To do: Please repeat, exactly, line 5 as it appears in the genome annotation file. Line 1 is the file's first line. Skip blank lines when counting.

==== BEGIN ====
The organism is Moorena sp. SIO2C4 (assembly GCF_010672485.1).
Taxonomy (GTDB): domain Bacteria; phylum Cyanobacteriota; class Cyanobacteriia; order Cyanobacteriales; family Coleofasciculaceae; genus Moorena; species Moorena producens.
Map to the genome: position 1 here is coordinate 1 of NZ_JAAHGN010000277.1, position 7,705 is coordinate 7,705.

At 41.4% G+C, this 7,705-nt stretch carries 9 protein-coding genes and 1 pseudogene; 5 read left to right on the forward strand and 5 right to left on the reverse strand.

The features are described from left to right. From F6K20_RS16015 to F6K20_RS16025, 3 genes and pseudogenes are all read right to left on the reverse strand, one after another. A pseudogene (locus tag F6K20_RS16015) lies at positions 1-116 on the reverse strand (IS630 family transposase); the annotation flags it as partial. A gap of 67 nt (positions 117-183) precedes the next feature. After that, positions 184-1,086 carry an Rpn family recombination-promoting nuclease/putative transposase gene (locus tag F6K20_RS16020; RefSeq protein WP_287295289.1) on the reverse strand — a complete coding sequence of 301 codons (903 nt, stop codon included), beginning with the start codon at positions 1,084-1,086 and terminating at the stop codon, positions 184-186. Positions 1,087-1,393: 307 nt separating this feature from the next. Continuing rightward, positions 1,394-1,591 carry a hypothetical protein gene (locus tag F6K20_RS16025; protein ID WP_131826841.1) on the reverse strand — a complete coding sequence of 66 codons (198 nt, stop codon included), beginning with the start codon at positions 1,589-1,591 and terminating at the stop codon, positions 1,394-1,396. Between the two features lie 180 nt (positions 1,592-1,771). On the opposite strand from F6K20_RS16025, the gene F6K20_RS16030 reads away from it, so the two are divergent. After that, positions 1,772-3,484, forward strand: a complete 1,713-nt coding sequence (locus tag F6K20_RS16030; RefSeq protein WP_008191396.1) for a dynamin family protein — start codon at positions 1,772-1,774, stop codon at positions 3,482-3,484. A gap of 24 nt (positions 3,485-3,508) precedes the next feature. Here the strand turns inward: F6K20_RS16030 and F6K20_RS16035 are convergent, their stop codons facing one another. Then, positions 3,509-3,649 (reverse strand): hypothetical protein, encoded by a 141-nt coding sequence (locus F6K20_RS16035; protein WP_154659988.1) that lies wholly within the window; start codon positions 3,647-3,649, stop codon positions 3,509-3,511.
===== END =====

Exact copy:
The features are described from left to right. From F6K20_RS16015 to F6K20_RS16025, 3 genes and pseudogenes are all read right to left on the reverse strand, one after another. A pseudogene (locus tag F6K20_RS16015) lies at positions 1-116 on the reverse strand (IS630 family transposase); the annotation flags it as partial. A gap of 67 nt (positions 117-183) precedes the next feature. After that, positions 184-1,086 carry an Rpn family recombination-promoting nuclease/putative transposase gene (locus tag F6K20_RS16020; RefSeq protein WP_287295289.1) on the reverse strand — a complete coding sequence of 301 codons (903 nt, stop codon included), beginning with the start codon at positions 1,084-1,086 and terminating at the stop codon, positions 184-186. Positions 1,087-1,393: 307 nt separating this feature from the next. Continuing rightward, positions 1,394-1,591 carry a hypothetical protein gene (locus tag F6K20_RS16025; protein ID WP_131826841.1) on the reverse strand — a complete coding sequence of 66 codons (198 nt, stop codon included), beginning with the start codon at positions 1,589-1,591 and terminating at the stop codon, positions 1,394-1,396. Between the two features lie 180 nt (positions 1,592-1,771). On the opposite strand from F6K20_RS16025, the gene F6K20_RS16030 reads away from it, so the two are divergent. After that, positions 1,772-3,484, forward strand: a complete 1,713-nt coding sequence (locus tag F6K20_RS16030; RefSeq protein WP_008191396.1) for a dynamin family protein — start codon at positions 1,772-1,774, stop codon at positions 3,482-3,484. A gap of 24 nt (positions 3,485-3,508) precedes the next feature. Here the strand turns inward: F6K20_RS16030 and F6K20_RS16035 are convergent, their stop codons facing one another. Then, positions 3,509-3,649 (reverse strand): hypothetical protein, encoded by a 141-nt coding sequence (locus F6K20_RS16035; protein WP_154659988.1) that lies wholly within the window; start codon positions 3,647-3,649, stop codon positions 3,509-3,511.